Bicycle tracks – still being covered

As Sherlock Holmes aficionados will know, in the 1903 story ‘The Adventure of the Priory School’, Holmes determined the direction in which a bicycle was travelling simply by observing the tyre tracks which it had made – asserting that the deeper of the two wheel marks must have come from the heavier rear wheel … […]

Further Physics of Tumbling Toast

It was back in 1844 that the Victorian poet and satirist James Payn wrote :     “I’ve never had a piece of toast     particularly long and wide,     but fell upon a sanded floor,     and always on the buttered-side.” Depending on whether you are an optimist or a pessimist this poetic generalisation may […]

The mathematics of somersaults on the trampoline

Very few researchers have attempted to describe a biomechanical model for numerical simulation of front and back somersaults, as performed on the trampoline (without twist). But there are exceptions – take for example Wojciech Blajer (Department of Mechanics, Institute of Applied Mechanics, Technical University of Radom, Poland) and Adam Czaplicki  (Department of Biomechanics, Institute of […]

Raymer untangles string-tangling for you

Dorian Raymer explains, in this video, his Ig Nobel Prize-winning research about how and why bunches of string will inevitably become tangled:

Mathematicalistic Analysis of Broadway Collaboration Success

A 2005 study tried to use math techniques to analyze who was (and who will be) successful in building broadway shows: “Collaboration and Creativity: The Small World Problem,” Brian Uzzi [Northwestern University] and Jarrett Spiro [Stanford University then, INSEAD now], American Journal of Sociology, vol. 111, no. 2, September 2005. The authors analyzed the small […]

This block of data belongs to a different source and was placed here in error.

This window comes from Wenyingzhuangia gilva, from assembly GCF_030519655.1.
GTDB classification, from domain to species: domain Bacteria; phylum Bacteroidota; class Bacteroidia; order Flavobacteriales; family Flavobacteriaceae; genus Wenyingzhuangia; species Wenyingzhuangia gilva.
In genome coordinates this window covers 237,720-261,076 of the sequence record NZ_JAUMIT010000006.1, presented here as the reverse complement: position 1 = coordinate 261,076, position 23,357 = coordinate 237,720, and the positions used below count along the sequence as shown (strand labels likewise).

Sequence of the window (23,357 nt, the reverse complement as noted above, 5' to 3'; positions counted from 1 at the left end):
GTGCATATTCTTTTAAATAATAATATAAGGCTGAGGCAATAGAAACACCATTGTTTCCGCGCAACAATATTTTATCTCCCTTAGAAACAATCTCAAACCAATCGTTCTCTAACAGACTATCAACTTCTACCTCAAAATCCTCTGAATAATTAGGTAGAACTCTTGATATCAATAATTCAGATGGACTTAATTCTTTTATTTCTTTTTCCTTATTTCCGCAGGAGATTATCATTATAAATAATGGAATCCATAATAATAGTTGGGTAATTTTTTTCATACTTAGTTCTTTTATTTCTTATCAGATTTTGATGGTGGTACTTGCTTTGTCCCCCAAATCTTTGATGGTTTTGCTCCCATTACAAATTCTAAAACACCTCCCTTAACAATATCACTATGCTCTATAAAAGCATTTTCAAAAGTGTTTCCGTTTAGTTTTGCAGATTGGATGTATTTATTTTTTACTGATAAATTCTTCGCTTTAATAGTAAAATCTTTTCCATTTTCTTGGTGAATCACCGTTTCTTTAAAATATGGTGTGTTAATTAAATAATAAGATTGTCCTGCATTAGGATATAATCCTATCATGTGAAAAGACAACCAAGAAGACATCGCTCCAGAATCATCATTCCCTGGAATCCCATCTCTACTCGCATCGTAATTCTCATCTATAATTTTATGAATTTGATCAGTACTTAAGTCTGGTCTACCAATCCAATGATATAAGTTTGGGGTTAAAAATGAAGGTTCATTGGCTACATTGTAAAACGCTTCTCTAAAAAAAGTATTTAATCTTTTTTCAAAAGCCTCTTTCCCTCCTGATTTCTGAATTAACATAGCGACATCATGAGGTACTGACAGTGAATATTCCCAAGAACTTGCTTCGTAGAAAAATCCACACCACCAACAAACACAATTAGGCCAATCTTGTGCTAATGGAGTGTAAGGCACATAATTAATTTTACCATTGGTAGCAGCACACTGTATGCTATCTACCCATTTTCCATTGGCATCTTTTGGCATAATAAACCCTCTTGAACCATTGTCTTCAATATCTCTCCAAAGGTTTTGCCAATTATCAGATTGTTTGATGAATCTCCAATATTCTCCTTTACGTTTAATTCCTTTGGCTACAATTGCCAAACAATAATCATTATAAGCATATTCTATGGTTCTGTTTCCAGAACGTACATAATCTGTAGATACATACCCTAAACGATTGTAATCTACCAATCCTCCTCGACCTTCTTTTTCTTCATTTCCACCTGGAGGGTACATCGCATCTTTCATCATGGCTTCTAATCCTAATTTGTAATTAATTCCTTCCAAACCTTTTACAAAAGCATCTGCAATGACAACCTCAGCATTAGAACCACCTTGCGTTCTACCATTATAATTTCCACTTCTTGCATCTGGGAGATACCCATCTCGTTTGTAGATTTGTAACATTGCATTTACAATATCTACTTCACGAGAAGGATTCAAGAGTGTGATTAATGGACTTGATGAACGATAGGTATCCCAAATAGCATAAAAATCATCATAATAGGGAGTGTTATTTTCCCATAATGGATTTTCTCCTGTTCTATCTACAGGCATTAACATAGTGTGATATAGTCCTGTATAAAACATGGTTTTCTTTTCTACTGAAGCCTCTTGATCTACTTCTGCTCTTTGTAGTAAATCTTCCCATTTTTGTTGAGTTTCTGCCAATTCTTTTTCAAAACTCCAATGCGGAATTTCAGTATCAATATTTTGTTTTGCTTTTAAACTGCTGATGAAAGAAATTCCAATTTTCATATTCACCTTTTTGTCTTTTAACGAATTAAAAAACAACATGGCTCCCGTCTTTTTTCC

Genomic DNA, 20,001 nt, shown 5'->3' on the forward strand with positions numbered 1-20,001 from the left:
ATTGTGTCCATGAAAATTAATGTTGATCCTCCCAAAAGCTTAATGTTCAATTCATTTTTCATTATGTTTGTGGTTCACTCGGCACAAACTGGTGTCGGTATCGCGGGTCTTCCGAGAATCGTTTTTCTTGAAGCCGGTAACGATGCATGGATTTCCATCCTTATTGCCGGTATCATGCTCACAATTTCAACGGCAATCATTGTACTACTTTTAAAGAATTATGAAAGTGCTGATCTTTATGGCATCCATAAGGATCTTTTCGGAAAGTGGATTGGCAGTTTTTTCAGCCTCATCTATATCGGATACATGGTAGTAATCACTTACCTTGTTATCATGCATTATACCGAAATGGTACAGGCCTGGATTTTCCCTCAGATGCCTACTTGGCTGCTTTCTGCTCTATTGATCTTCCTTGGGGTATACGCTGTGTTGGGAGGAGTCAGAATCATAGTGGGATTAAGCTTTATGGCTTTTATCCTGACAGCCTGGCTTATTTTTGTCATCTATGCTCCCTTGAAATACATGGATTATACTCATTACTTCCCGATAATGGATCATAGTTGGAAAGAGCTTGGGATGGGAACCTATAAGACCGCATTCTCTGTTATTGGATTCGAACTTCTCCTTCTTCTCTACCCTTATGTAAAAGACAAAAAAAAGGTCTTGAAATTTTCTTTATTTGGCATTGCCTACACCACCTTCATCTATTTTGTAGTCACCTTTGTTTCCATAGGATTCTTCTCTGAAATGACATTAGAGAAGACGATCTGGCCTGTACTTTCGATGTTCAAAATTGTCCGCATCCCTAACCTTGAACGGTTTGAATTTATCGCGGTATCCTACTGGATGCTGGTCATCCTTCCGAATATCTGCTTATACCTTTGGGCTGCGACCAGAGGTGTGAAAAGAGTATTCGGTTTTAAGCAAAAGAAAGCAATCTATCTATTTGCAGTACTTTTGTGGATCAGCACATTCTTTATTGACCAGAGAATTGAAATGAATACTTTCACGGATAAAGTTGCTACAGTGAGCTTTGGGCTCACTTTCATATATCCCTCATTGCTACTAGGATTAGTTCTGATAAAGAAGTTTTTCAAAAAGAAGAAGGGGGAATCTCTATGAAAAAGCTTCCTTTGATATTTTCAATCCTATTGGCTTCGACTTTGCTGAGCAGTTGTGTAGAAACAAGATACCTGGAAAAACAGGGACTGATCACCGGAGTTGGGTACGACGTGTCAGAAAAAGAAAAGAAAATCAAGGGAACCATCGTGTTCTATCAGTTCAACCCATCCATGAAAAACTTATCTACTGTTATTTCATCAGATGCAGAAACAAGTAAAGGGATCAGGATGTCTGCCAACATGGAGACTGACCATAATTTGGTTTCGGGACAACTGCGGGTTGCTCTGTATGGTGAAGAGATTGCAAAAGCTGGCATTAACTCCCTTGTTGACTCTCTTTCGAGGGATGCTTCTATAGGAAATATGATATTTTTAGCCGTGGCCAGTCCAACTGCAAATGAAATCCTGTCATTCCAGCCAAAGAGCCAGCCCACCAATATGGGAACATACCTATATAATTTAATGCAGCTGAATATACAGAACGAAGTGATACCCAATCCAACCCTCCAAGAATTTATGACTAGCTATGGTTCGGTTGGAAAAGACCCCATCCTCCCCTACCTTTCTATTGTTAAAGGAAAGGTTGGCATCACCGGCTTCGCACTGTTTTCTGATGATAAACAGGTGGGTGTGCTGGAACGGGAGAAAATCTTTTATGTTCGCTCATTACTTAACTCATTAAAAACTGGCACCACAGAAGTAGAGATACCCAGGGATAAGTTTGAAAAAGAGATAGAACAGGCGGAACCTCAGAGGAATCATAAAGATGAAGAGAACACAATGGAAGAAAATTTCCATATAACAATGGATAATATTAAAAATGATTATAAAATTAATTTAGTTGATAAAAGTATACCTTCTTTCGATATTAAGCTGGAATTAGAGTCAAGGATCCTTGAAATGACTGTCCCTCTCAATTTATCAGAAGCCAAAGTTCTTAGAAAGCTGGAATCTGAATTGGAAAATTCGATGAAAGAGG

Hairy Ball Update 2012

The Hairy Ball Theorem  (HBT) was first postulated (and then proved) by Luitzen Egbertus Jan Brouwer in 1912. An informal statement of the theorem is that :               “One cannot comb the hair on a coconut”. Temptations to classify the theorem as trivial should be strongly resisted – as it’s still finding relevance in many current research […]

Happy 100th to Willcocks of the squared square

Ed Pegg writes, on the Mattpuzzle site: “T. H. Willcocks [pictured here], the first to make a perfect squared square, turned 100 on 19 April 2012″. Further detail: At WWII end, an able young Englishman became aware of and interested in the problem of squaring the square. This man is Theophilus Harding Willcocks (THW), also known […]

Bubbles, balloons and maths clowns—oh my! (she says)

Investigator Patricia Jonas sent us this note: I was directed to a web site that says: “Imagine making maths fun using soap bubbles, balloons and a Maths Clown.” I do not want to imagine making maths fun using soap bubbles, balloons and a Maths Clown. I enjoy maths. But I find clowns disturbing. Very disturbing. […]

Let’s go, Camping! How Harold does his math.

Harold Camping calculates that the world will end on Friday, October 21, 2011. Mr. Camping and several like-minded persons shared the 2011 Ig Nobel Prize in mathematics, for teaching the world to be careful when making mathematical assumptions and calculations. How does Harold Camping do math? He shares his secrets in his mathematics text book: The Perfect […]

The penny determination algorithm

Dan Meyer writes, on his blog: Something I enjoy about computational thinking (the focus of my position with Google) is that it asks you to explicitly verbalize processes that may only exist in your intuition, processes that are too obvious for words. Case in point: which of these is a US penny? 100% of my […]